Tuesday, June 16, 2009

Spreading Jam: Strawberry Rhubarb Jam

June gloom is slowly lifting and the sun is starting to show its face again. The mornings are still cool enough to sit outside and enjoy breakfast. This morning I am going to serve you a hot cup of tea and a baguette with fresh strawberry rhubarb jam. Grab a big cup. so you can relax and enjoy the morning.

The strawberries were picked yesterday. As a child this was one of my favorite activites, getting up early on a summer morning and visiting the strawberry fields to pick berries. Oftentimes I thought they should have weighed us instead of our baskets as we would pop so many of the berries into our mouths.

If you are not fond of strawberry rhubarb jam, choose another fruit from the baskets. This is the perfect time of the year for making jam. The markets have a potpourri of fruit, all beckoning to be chosen.

Afterwards hop on your bicycle.Let's see where your legs will take you.

When is the last time you rode the merry-go-round?

Maybe you want to bring along a book, or a friend and find a quiet spot to enjoy the day.

Enjoy the days, these days that we remember do not come along often.

RECIPE FOR STRAWBERRY RHUBARB JAM (adapted from Christine Ferber, Mes Confitures)

2 3/4 pounds rhubarb
2 1/2 pounds strawberries
3 3/4 cups granulated sugar plus 3/4 cups sugar ( I eliminated 1 1/2 cups sugar)
juice of 2 small lemons

Rinse the strawberries under cold water. Let them macerate with 3 cups sugar and juice of 1 lemon overnight in a ceramic bowl covered with a piece of parchment paper.

Next day, pour this preparation into a sieve. Pour the juice into a preserving pan, bring it to a boil and cook for 5 minutes. Pour the cooked juice onto the strawberries, cover with a piece of parchment paper and allow to macerate again overnight.

The third day, bring this mixuture to a boil 5 times. Do this sequence again four times at 8 hour intervals. Add the cooked strawberries. ( I pureed the berries) Return to a boil, stirring gently. Skim carefully.

Meanwhile prepare a jam with the rhubarb, 3 cups sugar (she uses 3 3/4 cups) and the juice of 1 lemon. Rinse the rhubarb in cold water cut the stems in two, lenghtwise and then in samall dice. Macerated the rhubarb, sugar, and lemon juice overnight in a ceramic bowl covered with a piece of parchment paper.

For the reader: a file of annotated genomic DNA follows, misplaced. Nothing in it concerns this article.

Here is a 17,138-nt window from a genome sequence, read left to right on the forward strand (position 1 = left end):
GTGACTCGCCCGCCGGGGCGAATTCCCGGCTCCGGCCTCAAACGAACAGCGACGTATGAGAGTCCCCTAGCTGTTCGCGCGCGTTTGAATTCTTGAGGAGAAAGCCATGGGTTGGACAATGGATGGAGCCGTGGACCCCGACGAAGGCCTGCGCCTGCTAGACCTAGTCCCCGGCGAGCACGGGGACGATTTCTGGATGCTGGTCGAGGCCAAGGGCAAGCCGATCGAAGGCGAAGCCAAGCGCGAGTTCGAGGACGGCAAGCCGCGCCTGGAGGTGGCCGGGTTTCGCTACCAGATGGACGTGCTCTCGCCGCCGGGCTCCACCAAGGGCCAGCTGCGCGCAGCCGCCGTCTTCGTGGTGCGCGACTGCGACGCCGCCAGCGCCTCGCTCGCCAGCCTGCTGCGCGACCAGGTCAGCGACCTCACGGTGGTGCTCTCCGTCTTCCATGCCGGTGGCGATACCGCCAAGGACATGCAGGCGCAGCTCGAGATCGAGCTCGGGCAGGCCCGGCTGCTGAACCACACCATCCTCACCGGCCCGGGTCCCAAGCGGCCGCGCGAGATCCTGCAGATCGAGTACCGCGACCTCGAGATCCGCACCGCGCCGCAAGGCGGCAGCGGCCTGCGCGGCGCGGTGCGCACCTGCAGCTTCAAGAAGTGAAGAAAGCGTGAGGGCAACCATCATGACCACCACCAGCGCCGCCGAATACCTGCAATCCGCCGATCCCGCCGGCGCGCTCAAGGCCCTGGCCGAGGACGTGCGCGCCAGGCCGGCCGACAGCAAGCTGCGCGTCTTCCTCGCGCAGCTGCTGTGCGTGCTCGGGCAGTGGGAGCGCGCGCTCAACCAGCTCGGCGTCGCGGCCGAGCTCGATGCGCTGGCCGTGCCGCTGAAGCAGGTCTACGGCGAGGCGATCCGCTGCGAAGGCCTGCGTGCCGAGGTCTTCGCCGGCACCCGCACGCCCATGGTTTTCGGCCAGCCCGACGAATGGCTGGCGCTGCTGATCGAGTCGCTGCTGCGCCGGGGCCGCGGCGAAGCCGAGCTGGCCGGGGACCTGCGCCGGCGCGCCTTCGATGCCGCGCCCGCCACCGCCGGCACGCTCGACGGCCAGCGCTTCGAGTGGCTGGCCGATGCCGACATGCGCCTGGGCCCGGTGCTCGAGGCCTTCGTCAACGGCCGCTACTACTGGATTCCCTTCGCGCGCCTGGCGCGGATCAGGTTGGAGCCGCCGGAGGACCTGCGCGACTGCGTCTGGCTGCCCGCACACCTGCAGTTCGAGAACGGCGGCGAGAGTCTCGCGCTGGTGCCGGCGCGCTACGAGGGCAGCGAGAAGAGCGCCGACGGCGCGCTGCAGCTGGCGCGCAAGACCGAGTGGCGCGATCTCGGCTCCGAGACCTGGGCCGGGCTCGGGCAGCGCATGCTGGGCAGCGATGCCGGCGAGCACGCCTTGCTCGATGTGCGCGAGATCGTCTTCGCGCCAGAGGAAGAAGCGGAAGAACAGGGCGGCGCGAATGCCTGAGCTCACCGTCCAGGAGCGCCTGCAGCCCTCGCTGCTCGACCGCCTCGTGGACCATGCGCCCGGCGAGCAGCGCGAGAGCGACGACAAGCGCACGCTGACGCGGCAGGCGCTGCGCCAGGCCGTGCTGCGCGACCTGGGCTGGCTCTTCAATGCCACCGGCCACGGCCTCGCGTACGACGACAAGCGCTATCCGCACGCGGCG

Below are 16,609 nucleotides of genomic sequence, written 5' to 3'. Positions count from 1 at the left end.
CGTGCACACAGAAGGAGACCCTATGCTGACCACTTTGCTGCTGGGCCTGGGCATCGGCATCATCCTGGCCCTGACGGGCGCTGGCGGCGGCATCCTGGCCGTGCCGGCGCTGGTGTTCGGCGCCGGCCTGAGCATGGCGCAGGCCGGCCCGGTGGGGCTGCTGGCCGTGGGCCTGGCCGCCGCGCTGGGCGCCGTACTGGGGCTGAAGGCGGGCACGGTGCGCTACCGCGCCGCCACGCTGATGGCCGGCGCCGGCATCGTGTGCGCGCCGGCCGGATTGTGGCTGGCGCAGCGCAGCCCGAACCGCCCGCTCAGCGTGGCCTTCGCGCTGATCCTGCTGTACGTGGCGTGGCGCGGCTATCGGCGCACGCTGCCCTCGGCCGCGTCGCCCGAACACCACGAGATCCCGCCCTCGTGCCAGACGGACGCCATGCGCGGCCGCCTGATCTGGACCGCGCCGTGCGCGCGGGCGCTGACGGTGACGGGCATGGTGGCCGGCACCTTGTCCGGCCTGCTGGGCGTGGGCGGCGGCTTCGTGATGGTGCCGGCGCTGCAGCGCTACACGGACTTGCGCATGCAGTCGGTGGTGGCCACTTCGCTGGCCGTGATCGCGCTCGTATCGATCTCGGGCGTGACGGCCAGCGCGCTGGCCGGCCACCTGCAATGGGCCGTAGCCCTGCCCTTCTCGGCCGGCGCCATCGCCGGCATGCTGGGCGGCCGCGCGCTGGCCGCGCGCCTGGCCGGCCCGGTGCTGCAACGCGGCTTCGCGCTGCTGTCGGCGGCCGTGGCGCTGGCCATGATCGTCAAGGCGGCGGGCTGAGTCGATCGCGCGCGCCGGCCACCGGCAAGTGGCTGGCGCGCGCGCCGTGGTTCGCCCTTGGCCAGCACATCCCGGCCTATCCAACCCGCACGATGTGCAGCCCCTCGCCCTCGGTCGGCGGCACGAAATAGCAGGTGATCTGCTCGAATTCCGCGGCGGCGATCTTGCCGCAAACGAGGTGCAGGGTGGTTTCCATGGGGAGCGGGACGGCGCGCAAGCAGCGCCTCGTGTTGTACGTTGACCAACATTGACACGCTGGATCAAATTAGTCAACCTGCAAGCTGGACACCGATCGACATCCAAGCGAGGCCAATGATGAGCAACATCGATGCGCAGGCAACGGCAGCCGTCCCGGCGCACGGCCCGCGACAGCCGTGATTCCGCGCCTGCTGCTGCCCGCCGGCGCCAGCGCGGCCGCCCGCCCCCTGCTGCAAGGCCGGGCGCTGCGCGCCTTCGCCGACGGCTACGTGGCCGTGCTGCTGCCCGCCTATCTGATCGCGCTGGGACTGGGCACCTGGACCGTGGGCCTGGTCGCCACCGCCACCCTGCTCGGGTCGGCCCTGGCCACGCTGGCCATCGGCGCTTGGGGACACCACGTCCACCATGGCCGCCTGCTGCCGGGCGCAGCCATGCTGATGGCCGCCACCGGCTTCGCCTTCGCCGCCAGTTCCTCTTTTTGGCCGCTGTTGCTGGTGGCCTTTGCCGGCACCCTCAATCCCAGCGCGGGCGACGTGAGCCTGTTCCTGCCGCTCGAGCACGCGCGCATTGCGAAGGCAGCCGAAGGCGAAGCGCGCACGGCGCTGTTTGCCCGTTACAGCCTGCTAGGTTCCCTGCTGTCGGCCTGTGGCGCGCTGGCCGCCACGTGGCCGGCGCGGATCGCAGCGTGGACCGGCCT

Next day, pour this preparation into a sieve. Bring the collected juice to a boil in a preserving pan. Skim and continue cooking on high heat. The syrup will be suffieciently concentrated. Add the diced rhubarb. Return to a boil, mixing gently.

The rhubarb jam should be started at the same time as the strawberry preparation because the rhubarb needs to sit overnight and the two batches of jam need to be finished at the same time.

When the two batches of jam hae been skimmed , mix them in one pan. Boil for 3 minutes. I like my jam thick so I did not add all the juice. I played with it and saved the remainder of the juice to add to a cake or other dessert. You will know the jam is ready, by putting it on a plate and seeing the consistency. Put the jam into jars and seal


Holly said...

It sounds like a lovely day. I made strawberry jam last month. My mom brought me some strawberries from California. We used them on homemade sour cream pound cake and then I made jam from the rest. So yummy. I've never tried strawberry/rhubarb though. Sounds delicious.

gfe--gluten free easily said...

Esme--Everyone is talking about strawberries ... picking them, making jam ... I'm still waiting on learning to eat strawberries, but they are lovely and I enjoy them in daiquiris. ;-) Glad you had such a great time with your picking and making of jam.

I was last on a merry-go-round at the National Mall. It was last summer for a girlfriends' day trip to the National Gallery, Smithsonian, etc. We were all laughing saying we didn't remember the horses going that fast ... and it was true. LOL

Love the boat photo. What are the white things on the bank by the boat? At first they looked like bee hives, even though that didn't make sense. LOL We raise bees so I'm always on the lookout for white rectangles out in green space. ;-) Now I'm thinking they might be barrels or seats ...


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